This study aims to assess whether older adults with low muscle mass or strength, in the presence of obesity, have an increased risk of knee (TKR) and hip replacement (THR) over 13 years. 1082 community-dwelling older adults (51% women; mean age 62.9 ± 7.5 years) were studied at baseline and multiple time points over 13 years. The incidence of TKR and THR was determined by data linkage to National Joint Replacement Registry. Appendicular lean and fat mass were measured using DXA. Lower-limb muscle strength (LMS) was assessed by dynamometer. Low muscle mass and strength were defined as the lowest sex-specific tertiles for appendicular lean mass (adjusted for height and total body fat mass) and lower-limb strength, respectively. Obesity was defined as the highest sex-specific tertile for total body fat mass. Competing risk regression models were used to estimate the sub-distribution hazard ratio (SHR) for TKR and THR. Over 13 years of follow-up, 6.8% (n = 74/1082) of the participants had a TKR and 4.7% (n = 50/1066) had THR. Participants with the combination of obesity and low muscle strength (SHR 3.36, 95% CI 1.50, 7.53) but low muscle mass (SHR 1.11, 95% CI 0.52, 2.40) had a significantly increased risk of TKR, compared to individuals with neither obesity nor low muscle mass/strength. However, obesity with low muscle strength did not lead to a significantly greater risk of TKR compared to having low muscle strength or obesity alone. There was no evidence for an association between obesity with low muscle mass or strength and THR (all p > 0.05). This finding suggests that combining muscle and fat assessments to predict the future risk of TKR is no better than each condition on its own.

14.
JAMA ; 323(15): 1456-1466, 2020 04 21.
Artigo em Inglês | MEDLINE | ID: mdl-32315057

RESUMO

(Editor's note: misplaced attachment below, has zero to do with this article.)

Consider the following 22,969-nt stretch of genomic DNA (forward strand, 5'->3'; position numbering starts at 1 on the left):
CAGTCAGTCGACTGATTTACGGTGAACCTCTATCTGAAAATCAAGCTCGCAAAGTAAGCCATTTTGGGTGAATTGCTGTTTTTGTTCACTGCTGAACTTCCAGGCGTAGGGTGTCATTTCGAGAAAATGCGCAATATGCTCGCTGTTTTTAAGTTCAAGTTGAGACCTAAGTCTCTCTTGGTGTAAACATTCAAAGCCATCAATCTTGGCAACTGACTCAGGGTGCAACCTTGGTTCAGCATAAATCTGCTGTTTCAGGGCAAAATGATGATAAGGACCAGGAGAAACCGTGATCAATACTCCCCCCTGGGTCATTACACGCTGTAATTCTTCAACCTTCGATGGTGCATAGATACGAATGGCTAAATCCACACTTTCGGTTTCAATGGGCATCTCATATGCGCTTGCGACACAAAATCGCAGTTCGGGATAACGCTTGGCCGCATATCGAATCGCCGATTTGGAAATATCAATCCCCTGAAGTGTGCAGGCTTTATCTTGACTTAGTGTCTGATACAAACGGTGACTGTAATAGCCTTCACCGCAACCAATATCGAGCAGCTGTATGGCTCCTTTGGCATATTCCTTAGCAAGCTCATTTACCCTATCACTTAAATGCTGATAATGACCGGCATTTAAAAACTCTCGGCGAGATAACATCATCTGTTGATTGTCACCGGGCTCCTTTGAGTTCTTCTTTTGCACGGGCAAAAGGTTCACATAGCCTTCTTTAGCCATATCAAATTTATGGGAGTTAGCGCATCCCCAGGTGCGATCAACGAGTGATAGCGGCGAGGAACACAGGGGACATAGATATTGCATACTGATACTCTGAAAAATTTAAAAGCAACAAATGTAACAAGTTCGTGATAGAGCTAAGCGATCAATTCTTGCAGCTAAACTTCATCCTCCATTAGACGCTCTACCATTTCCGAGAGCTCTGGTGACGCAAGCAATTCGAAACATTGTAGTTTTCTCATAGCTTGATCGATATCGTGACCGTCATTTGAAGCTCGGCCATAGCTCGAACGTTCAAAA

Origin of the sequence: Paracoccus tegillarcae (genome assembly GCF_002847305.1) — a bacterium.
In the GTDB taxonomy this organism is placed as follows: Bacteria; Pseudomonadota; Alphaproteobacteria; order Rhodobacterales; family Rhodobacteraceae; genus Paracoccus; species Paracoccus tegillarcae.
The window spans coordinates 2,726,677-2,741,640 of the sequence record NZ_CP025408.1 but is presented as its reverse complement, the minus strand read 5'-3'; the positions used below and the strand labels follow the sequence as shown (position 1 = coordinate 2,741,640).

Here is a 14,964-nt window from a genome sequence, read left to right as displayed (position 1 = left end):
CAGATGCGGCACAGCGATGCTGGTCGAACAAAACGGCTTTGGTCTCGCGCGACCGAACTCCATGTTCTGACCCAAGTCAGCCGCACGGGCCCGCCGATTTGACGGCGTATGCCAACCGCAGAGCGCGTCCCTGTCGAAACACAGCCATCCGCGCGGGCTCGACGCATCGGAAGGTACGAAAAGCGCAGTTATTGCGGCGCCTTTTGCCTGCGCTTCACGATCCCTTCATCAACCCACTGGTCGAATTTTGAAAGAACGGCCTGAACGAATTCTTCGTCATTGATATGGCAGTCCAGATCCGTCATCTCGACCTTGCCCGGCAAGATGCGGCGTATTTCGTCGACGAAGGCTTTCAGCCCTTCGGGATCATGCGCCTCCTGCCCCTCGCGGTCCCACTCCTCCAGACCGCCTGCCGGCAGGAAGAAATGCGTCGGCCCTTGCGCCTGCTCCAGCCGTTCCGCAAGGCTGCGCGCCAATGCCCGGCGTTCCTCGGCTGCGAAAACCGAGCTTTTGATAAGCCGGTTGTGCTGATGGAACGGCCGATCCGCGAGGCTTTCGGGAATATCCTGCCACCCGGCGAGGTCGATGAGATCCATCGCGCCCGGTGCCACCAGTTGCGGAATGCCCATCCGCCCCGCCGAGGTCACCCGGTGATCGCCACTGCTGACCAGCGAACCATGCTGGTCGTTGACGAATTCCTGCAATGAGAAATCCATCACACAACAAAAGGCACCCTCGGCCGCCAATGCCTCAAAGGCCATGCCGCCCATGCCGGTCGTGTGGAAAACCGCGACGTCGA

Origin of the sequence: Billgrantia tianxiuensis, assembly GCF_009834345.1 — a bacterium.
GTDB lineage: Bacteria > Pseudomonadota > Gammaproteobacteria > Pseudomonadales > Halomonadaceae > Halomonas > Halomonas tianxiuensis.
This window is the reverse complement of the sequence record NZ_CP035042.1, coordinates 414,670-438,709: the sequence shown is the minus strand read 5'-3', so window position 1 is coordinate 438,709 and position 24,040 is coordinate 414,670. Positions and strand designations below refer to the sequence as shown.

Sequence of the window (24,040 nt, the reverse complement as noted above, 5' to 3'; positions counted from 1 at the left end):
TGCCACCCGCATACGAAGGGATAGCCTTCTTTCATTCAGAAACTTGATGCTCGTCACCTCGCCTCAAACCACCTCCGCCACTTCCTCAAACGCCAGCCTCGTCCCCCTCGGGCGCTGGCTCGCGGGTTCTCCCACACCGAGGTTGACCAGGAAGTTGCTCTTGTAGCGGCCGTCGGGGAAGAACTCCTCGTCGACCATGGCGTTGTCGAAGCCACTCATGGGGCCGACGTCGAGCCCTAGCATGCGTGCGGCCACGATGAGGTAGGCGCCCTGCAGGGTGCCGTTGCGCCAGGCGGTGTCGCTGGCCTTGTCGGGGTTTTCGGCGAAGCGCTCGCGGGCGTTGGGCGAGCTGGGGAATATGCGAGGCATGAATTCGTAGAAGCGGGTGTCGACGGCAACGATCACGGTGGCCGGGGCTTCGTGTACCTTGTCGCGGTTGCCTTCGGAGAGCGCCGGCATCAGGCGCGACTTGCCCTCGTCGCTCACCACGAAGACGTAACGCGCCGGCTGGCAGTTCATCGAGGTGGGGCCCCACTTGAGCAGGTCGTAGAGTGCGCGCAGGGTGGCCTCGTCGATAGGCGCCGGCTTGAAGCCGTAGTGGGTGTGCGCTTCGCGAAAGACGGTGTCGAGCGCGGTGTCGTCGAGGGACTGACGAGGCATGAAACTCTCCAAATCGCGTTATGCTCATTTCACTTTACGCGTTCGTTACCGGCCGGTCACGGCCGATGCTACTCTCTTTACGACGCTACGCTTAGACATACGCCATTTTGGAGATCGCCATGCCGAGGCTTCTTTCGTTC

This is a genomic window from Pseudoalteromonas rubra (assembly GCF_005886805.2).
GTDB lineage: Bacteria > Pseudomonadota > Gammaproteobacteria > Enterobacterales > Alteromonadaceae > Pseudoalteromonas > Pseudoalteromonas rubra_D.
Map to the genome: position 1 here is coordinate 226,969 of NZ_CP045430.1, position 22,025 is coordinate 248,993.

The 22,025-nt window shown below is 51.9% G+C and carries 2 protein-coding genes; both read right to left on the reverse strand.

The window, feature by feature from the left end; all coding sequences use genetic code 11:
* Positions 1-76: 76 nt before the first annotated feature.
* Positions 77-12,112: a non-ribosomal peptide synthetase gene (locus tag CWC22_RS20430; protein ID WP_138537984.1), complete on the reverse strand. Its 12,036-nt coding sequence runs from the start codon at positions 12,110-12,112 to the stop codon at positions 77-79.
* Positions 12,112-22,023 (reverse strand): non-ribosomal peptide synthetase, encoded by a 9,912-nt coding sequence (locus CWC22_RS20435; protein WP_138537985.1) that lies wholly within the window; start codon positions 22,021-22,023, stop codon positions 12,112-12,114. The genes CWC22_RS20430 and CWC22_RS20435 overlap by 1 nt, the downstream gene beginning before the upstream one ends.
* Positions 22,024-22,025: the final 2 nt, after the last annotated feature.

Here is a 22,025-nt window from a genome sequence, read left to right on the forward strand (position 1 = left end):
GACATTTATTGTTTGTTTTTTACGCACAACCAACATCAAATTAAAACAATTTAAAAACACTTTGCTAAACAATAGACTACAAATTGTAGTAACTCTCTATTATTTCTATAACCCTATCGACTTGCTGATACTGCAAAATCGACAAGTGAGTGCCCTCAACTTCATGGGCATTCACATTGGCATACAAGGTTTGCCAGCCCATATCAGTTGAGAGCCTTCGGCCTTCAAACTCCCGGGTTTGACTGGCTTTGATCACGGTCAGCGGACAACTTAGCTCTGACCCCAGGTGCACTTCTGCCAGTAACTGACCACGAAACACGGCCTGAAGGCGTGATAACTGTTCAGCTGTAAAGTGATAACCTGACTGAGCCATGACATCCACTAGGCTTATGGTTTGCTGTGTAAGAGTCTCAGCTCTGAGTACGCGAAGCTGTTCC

Importance: A proof-of-principle study suggested that intravenous zoledronic acid may reduce knee pain and the size of bone marrow lesions in people with knee osteoarthritis, but data from large trials are lacking. Objective: To determine the effects of intravenous zoledronic acid on knee cartilage volume loss in patients with symptomatic knee osteoarthritis and bone marrow lesions. Design, Setting, and Participants: A 24-month multicenter, double-blind placebo-controlled randomized clinical trial conducted at 4 sites in Australia (1 research center and 3 hospitals). Adults aged 50 years or older with symptomatic knee osteoarthritis and subchondral bone marrow lesions detected by magnetic resonance imaging (MRI) were enrolled from November 2013 through September 2015. The final date of follow-up was October 9, 2017. Interventions: Intravenous infusion with either 5 mg of zoledronic acid in a 100-mL saline solution (n = 113) or a placebo saline solution (n = 110) at baseline and 12 months. Main Outcomes and Measures: The primary outcome was absolute change in tibiofemoral cartilage volume assessed using MRI over 24 months (the minimum clinically important difference [MCID] has not been established). Three prespecified secondary outcomes were change in knee pain assessed by a visual analog scale (0 [no pain] to 100 [unbearable pain]; MCID, 15) and the Western Ontario and McMaster Universities Osteoarthritis Index (0 [no pain] to 500 [unbearable pain]; MCID, 75) over 3, 6, 12, 18, and 24 months and change in bone marrow lesion size over 6 and 24 months (the MCID has not been established). Results: Of 223 participants enrolled (mean age, 62.0 years [SD, 8.0 years]; 52% were female), 190 (85%) completed the trial. Change in tibiofemoral cartilage volume was not significantly different between the zoledronic acid group and the placebo group over 24 months (-878 mm3 vs -919 mm3; between-group difference, 41 mm3 [95% CI, -79 to 161 mm3]; P = .50). No significant between-group differences were found for any of the prespecified secondary outcomes, including changes in knee pain assessed by a visual analog scale (-11.5 in the zoledronic acid group vs -16.8 in the placebo group; between-group difference, 5.2 [95% CI, -2.3 to 12.8]; P = .17), changes in knee pain assessed by the Western Ontario and McMaster Universities Osteoarthritis Index (-37.5 vs -58.0, respectively; between-group difference, 20.5 [95% CI, -11.2 to 52.2]; P = .21), and changes in bone marrow lesion size (-33 mm2 vs -6 mm2; between-group difference, -27 mm2 [95% CI, -127 to 73 mm2]; P = .60) over 24 months. Adverse events were more common with zoledronic acid than with placebo (96% vs 83%, respectively) and consisted mainly of acute reactions (defined as symptoms within 3 days of administration of infusion; 87% vs 56%). Conclusions and Relevance: Among patients with symptomatic knee osteoarthritis and bone marrow lesions, yearly zoledronic acid infusions, compared with placebo, did not significantly reduce cartilage volume loss over 24 months. These findings do not support the use of zoledronic acid in the treatment of knee osteoarthritis. Trial Registration: anzctr.org.au Identifier: ACTRN12613000039785.